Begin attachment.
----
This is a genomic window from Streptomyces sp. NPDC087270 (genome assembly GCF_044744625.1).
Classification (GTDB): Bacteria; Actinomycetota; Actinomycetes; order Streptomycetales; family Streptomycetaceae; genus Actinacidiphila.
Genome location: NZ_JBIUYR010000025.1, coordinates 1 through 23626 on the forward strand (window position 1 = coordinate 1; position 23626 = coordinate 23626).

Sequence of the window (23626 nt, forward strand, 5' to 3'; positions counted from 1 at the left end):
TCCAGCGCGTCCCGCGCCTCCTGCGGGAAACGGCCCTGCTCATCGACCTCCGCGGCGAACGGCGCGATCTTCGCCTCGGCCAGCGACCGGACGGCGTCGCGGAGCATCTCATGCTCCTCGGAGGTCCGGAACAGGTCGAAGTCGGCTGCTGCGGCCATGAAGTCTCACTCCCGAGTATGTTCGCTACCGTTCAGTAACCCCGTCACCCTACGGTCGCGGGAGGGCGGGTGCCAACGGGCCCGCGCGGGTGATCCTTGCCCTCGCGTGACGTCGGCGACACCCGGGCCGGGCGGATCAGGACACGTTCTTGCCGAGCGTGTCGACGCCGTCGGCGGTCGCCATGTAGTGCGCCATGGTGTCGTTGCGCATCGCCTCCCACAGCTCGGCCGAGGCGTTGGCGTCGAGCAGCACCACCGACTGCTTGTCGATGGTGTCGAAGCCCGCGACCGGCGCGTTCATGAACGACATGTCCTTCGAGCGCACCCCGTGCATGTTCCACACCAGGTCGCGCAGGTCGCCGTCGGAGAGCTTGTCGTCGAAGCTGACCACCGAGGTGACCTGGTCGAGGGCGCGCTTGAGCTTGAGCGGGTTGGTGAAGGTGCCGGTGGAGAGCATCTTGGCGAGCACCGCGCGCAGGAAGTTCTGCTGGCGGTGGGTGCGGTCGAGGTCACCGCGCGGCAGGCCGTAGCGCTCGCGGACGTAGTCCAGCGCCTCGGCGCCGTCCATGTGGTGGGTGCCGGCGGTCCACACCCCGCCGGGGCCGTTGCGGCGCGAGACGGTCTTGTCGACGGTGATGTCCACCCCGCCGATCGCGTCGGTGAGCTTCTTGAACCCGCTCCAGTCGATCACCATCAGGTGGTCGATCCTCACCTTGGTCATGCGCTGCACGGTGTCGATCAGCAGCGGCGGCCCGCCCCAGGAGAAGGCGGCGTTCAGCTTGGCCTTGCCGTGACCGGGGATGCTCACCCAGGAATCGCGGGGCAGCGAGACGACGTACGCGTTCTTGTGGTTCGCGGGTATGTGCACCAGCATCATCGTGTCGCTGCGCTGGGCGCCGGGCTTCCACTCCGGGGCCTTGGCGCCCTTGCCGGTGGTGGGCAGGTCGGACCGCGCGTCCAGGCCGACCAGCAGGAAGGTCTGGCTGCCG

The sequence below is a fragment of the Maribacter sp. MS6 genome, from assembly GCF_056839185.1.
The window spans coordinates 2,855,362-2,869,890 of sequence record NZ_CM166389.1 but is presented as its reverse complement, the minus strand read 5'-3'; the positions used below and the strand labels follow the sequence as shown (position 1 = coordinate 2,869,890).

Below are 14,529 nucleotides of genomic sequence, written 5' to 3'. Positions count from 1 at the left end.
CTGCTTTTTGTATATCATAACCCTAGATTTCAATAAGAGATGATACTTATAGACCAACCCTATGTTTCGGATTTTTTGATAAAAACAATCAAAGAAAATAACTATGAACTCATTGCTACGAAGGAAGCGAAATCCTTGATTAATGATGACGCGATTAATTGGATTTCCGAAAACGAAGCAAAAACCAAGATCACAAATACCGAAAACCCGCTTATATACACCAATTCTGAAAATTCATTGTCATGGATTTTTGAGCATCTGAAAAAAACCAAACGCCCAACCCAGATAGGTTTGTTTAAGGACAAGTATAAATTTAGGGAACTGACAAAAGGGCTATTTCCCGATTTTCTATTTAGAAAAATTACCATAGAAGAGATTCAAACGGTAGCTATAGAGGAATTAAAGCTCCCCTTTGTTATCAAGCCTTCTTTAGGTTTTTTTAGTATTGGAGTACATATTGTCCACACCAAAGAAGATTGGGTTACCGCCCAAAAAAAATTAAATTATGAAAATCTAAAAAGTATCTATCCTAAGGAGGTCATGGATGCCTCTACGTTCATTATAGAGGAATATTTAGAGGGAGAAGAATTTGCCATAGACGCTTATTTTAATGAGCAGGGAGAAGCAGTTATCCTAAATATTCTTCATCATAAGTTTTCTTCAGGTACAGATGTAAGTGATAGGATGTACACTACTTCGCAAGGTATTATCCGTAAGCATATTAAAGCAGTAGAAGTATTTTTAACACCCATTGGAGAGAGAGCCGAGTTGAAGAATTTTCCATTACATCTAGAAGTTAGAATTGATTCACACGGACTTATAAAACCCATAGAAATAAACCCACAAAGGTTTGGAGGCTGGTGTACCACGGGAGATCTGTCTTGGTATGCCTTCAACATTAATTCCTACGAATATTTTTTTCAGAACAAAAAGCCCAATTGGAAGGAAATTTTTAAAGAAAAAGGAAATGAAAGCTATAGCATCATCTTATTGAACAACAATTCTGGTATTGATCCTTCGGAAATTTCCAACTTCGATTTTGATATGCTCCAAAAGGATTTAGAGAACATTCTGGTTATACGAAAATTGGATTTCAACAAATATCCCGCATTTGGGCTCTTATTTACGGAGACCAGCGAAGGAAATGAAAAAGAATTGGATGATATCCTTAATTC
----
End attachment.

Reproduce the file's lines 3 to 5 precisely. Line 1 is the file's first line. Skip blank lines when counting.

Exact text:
Genome location: NZ_JBIUYR010000025.1, coordinates 1 through 23626 on the forward strand (window position 1 = coordinate 1; position 23626 = coordinate 23626).

Sequence of the window (23626 nt, forward strand, 5' to 3'; positions counted from 1 at the left end):
TCCAGCGCGTCCCGCGCCTCCTGCGGGAAACGGCCCTGCTCATCGACCTCCGCGGCGAACGGCGCGATCTTCGCCTCGGCCAGCGACCGGACGGCGTCGCGGAGCATCTCATGCTCCTCGGAGGTCCGGAACAGGTCGAAGTCGGCTGCTGCGGCCATGAAGTCTCACTCCCGAGTATGTTCGCTACCGTTCAGTAACCCCGTCACCCTACGGTCGCGGGAGGGCGGGTGCCAACGGGCCCGCGCGGGTGATCCTTGCCCTCGCGTGACGTCGGCGACACCCGGGCCGGGCGGATCAGGACACGTTCTTGCCGAGCGTGTCGACGCCGTCGGCGGTCGCCATGTAGTGCGCCATGGTGTCGTTGCGCATCGCCTCCCACAGCTCGGCCGAGGCGTTGGCGTCGAGCAGCACCACCGACTGCTTGTCGATGGTGTCGAAGCCCGCGACCGGCGCGTTCATGAACGACATGTCCTTCGAGCGCACCCCGTGCATGTTCCACACCAGGTCGCGCAGGTCGCCGTCGGAGAGCTTGTCGTCGAAGCTGACCACCGAGGTGACCTGGTCGAGGGCGCGCTTGAGCTTGAGCGGGTTGGTGAAGGTGCCGGTGGAGAGCATCTTGGCGAGCACCGCGCGCAGGAAGTTCTGCTGGCGGTGGGTGCGGTCGAGGTCACCGCGCGGCAGGCCGTAGCGCTCGCGGACGTAGTCCAGCGCCTCGGCGCCGTCCATGTGGTGGGTGCCGGCGGTCCACACCCCGCCGGGGCCGTTGCGGCGCGAGACGGTCTTGTCGACGGTGATGTCCACCCCGCCGATCGCGTCGGTGAGCTTCTTGAACCCGCTCCAGTCGATCACCATCAGGTGGTCGATCCTCACCTTGGTCATGCGCTGCACGGTGTCGATCAGCAGCGGCGGCCCGCCCCAGGAGAAGGCGGCGTTCAGCTTGGCCTTGCCGTGACCGGGGATGCTCACCCAGGAATCGCGGGGCAGCGAGACGACGTACGCGTTCTTGTGGTTCGCGGGTATGTGCACCAGCATCATCGTGTCGCTGCGCTGGGCGCCGGGCTTCCACTCCGGGGCCTTGGCGCCCTTGCCGGTGGTGGGCAGGTCGGACCGCGCGTCCAGGCCGACCAGCAGGAAGGTCTGGCTGCCG